Date   

Re: Goodman family in Montreal #canada

loren r grossman
 

Hi, Peter,

My husband, Paul S Levine, grew up in Montreal and is a cousin of the Goodmans in Montreal. Nancy Goodman Perelmuter is a cousin of my late father-in-law, Gerald (Fischel) Geffin. Nancy's mother was Fanny Phillips Goodman, 1886-1941. Check out  the  Baron de Hirsch - de la Savane Cemetery in Montreal (http://barondehirsch.com/). While we have not seen Nancy in a few years, I believe that she may still be alive, dividing her time between her home in Chicago, and her sons in Santa Monica California and New York; Nancy's husband Hy was a rabbi, as are her two sons, Michael and Mayer. 

(Ms.) Loren R Grossman
Venice California
lrg@...


Re: U.S. Appeals Court Rules Spanish Museum May Keep Nazi Looted Art #announcements #holocaust

isak@bm.technion.ac.il
 

I object to one word used by Mr. Cherson in his original message to the list. The word is ancestry. Pissaro's ancestry regarding both parents was no doubt Jewish and not Danish, French or whatever. Where he studied, worked or identified himself with, is a different issue. An imaginary plan what to do with his masterpiece is left more so to greedy lawyers than to anybody else, including the legal heirs.

 

Prof. Isak Gath MD, DIC, DSc (Elect.Eng)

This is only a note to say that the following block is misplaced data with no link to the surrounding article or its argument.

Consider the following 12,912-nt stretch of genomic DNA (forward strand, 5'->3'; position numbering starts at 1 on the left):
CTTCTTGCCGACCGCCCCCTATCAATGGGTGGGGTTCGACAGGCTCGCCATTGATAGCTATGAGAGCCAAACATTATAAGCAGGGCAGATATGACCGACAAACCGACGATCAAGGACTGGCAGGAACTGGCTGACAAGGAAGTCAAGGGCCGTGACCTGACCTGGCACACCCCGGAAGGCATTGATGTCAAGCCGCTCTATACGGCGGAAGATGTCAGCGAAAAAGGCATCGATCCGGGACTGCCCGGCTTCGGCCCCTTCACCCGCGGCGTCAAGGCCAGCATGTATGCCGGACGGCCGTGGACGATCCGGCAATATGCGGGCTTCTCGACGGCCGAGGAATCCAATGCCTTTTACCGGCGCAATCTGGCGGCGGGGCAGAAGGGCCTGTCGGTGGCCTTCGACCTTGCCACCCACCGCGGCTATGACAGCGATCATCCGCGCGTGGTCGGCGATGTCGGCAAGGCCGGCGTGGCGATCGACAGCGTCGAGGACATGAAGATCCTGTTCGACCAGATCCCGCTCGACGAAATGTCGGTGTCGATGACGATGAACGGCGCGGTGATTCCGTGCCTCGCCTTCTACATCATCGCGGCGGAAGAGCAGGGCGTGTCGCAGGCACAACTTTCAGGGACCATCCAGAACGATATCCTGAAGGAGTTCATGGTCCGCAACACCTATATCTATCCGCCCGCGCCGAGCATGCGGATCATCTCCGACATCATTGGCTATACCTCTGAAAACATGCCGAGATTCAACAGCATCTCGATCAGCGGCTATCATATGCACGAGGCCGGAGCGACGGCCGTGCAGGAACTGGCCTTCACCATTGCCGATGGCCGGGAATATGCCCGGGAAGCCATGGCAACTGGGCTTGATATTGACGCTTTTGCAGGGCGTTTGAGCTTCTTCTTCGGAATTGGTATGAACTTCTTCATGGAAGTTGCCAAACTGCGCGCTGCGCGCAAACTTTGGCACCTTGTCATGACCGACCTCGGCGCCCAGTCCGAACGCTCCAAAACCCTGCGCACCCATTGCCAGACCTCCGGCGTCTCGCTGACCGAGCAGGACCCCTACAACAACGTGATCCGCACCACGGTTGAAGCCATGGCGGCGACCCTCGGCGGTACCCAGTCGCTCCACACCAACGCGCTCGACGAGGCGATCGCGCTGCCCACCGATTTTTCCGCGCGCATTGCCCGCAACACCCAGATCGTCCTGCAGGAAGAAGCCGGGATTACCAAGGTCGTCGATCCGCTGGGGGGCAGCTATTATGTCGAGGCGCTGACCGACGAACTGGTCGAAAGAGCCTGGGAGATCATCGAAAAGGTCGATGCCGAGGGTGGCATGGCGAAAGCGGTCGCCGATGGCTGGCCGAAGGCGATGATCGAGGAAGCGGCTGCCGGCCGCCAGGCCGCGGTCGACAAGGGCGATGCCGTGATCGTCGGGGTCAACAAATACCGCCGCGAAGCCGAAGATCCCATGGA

Faculty of Biomedical Engineering             Tel. Office #972-4-8294115

Technion Israel Institute of Technology             Home #972-4-9835704

32000 Haifa, Israel

 


Re: Sons in law's names Abramchik Yossel and Itzik Yossel. #names

Molly Staub
 

I believe "chik" is a suffix added to a name meaning "dear". My husband's grandmother called her husband Avrumchik, but all his records are for Avram.
Molly Arost Staub (former English teacher)


David S. Rose #usa

Carol Jaffe
 

It's been some time since I tried finding my maternal grandfather's brother and got nowhere.  His name was David S ROSE born to Simon & Fannie/Fruma ROSE, in either Germany or Russia.  David was born in December 1876 and I have no idea when he died.  He had a sister Rose ROSE LAVINE 1867-1942 and a brother Harry Benjamin ROSE (my grandfather) 1871-1943.  David married Lillian Bordach January 18, 1917 in New York.
I do know he lived at one time in Rochester, NY as he and Harry had a men's store together.  His parents and sister and her family are all buried in Rochester.  Harry and his first wife are buried in Mt Carmel Cemetery, Queens, NY.  David and Harry were also in business together in Brooklyn, NY early part of 20th century and he also lived with Harry's family for awhile.
After his marriage he seemed to have disappeared, there is nothing past 1917. I'd like to know if he and his wife had children and where they are buried.  
Thanks in advance for any help,
Carol M Jaffe, Clearwater, FL


Re: List of Victims of Belzec #poland

Rainer Borsdorf
 

Hello,

for me it's not so clear what Zev is really searching for. Perhaps this helps better:

https://www.bundesarchiv.de/gedenkbuch/directory.html.en?result#frmResults

And sorry, I mixed up Belzec and Belzyce.

Regards,
Rainer


Re: legal name change in New York. #general

Sherri Bobish
 


Beulah,

Have you seen this record?

I wonder if his parents changed his name at birth, or if Abraham  had his birth certificate amended later in life?

Regards,

Sherri Bobish
New York, New York, Index to Birth Certificates, 1866-1909